MBL deficiency has also been associated with increased frequencies of bacterial, viral and fungal infections in both children and adults, particularly following bone marrow transplantation.
Studies of human immune cells suggest that MBL deficiency may influence proinflammatory cytokine production in monocytes, peripheral blood mononuclear cells, and neutrophils as well as neutrophil superoxide production.
Dendritic cells (DCs) are antigen-presenting cells which are central to the induction of antigen-specific immune responses. To induce antigen-specific immune responses, DCs are required to recognize and process foreign material and present antigenic peptides, costimulatory molecules and cytokines to cells of the adaptive immune system: namely to T and B lymphocytes. Recognition of foreign antigens and subsequent delivery of costimulatory and cytokine signals are regulated by interactions between pathogen and pathogen recognition receptors (PRRs) which are expressed by DCs, or present as soluble plasma pattern recognition proteins, including MBL.
MBL-D individuals display unique functional characteristics, including higher production of proinflammatory cytokines interleukin (IL)-6 and tumor necrosis factor (TNF)-α.
As a pro-inflammatory cytokine, IL-6 plays an important role in the immune response. IL-6 regulates the expression of acute-phase response proteins, affects DC maturation and survival and has been reported to play a role in T-cell differentiation. In the clinical setting, high IL-6 levels are associated with poor prognosis and poor outcome in sepsis and systemic inflammatory response syndrome. Increased IL-6 produced by MDCs in MBL-D individuals may have important clinical implications and suggests a mechanism by which MBL-D individuals may suffer from a reduced ability to respond to the pathogen.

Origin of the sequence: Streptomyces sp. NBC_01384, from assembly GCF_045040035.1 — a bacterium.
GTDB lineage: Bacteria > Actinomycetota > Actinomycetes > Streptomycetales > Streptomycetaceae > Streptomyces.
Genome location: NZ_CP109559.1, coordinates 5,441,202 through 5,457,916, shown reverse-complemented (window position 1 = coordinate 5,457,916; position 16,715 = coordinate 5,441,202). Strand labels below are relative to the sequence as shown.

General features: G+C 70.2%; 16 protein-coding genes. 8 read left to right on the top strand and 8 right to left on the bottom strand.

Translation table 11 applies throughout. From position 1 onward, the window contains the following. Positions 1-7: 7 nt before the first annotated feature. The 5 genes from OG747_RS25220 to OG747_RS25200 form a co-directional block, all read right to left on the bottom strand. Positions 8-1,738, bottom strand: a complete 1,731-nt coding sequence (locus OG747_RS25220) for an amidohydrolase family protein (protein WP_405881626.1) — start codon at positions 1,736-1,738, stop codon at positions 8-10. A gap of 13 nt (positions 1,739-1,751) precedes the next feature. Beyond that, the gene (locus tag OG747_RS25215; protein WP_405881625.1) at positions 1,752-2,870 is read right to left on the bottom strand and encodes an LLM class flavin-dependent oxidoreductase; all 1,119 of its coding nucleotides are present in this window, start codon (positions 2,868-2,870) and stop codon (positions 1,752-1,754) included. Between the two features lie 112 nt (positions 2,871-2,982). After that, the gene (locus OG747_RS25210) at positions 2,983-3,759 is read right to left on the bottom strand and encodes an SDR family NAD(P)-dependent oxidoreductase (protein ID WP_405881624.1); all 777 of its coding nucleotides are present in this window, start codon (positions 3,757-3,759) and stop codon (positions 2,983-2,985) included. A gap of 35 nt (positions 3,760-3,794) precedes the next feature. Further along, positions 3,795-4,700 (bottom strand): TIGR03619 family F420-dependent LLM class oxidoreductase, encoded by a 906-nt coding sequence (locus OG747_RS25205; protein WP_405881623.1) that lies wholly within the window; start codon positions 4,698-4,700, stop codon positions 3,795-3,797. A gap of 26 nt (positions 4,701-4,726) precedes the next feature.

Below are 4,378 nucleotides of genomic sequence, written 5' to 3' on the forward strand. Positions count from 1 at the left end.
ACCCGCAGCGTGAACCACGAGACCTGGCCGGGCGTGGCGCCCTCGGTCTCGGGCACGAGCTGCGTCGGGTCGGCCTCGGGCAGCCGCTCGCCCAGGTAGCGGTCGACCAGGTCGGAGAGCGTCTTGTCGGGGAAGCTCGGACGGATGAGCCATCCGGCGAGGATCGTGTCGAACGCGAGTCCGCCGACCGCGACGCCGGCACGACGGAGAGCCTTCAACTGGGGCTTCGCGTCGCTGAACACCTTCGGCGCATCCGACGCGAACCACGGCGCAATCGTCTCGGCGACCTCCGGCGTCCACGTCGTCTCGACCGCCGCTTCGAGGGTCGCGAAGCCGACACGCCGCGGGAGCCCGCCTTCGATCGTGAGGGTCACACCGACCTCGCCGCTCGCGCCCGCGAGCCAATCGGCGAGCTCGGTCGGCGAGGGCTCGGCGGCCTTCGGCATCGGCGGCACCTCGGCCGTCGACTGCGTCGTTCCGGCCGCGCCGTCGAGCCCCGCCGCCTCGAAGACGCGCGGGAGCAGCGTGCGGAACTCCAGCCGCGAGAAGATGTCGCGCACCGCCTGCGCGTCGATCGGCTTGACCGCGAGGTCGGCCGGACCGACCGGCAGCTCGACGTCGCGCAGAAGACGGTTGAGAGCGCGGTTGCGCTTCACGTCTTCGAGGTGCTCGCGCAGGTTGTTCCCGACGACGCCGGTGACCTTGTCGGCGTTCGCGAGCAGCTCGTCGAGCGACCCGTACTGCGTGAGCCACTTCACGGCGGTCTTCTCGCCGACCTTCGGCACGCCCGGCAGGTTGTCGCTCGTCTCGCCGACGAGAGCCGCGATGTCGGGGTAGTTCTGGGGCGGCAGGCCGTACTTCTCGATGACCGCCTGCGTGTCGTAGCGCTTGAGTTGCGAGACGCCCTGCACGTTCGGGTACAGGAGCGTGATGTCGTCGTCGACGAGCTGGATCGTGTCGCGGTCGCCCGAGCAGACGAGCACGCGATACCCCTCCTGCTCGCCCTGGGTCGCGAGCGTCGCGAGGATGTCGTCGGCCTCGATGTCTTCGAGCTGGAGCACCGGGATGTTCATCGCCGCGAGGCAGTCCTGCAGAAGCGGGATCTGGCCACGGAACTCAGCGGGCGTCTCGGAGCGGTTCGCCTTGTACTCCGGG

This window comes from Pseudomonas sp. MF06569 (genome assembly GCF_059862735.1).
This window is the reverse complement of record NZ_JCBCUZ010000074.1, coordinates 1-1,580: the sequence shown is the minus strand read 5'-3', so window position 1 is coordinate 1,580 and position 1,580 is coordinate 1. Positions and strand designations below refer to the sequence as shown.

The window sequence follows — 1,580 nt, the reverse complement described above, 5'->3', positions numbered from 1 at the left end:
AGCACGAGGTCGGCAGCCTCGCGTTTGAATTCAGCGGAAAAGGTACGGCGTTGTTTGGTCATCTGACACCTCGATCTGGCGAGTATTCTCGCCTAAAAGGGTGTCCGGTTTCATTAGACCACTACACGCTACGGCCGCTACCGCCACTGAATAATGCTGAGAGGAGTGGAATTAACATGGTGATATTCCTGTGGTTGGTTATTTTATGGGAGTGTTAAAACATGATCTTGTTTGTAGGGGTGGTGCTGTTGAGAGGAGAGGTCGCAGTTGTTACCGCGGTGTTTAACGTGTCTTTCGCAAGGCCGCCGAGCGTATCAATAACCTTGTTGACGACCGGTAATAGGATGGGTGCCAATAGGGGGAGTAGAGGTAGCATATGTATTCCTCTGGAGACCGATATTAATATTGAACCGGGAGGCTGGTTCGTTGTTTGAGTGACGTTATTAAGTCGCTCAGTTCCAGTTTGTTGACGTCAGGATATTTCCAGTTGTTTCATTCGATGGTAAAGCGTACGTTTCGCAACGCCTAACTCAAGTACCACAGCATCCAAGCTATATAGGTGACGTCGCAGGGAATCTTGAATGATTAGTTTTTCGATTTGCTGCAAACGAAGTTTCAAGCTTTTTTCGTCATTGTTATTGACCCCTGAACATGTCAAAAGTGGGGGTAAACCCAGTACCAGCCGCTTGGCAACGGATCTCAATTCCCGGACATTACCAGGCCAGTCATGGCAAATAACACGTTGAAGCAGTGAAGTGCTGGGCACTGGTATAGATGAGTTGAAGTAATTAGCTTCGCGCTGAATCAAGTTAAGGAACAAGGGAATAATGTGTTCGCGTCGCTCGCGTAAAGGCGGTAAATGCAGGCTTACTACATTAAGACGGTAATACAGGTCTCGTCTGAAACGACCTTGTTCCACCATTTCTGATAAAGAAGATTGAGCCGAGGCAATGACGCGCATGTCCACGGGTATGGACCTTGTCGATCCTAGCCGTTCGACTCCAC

Mannose-binding lectin deficiency is a condition that affects the immune system. People with this condition have low levels (deficiency) of an immune system protein called mannose-binding lectin in their blood.
A lack of functional MBL to bind pathogens and activate the complement cascade may have important consequences for the health of an individual. Indeed, MBL deficiency has been associated with a number of important infectious, inflammatory and autoimmune disease states in humans.
People with mannose-binding lectin deficiency can develop infections of the upper respiratory tract and other body systems. Individuals with this condition may also contract more serious infections such as pneumonia and meningitis. Depending on the type of infection, the symptoms caused by the infections vary in frequency and severity.
Infants and young children with mannose-binding lectin deficiency seem to be more susceptible to infections than affected adults, but adults can also develop recurrent infections. In addition, affected individuals undergoing chemotherapy or taking drugs that suppress the immune system are especially prone to infections.
Mannose-binding lectin plays an important role in the body’s immune response by attaching to foreign invaders such as bacteria, viruses, or yeast and turning on (activating) the complement system.
The complement system is a group of immune system proteins that work together to destroy foreign invaders (pathogens), trigger inflammation, and remove debris from cells and tissues. Mannose-binding lectin can also stimulate special immune cells to engulf and break down the attached pathogen.
With decreased levels of mannose-binding lectin, the body does not recognize and fight foreign invaders efficiently. Consequently, infections can be more common in people with this condition.
Deficiencies have been associated with susceptibility to autoimmune and infectious diseases.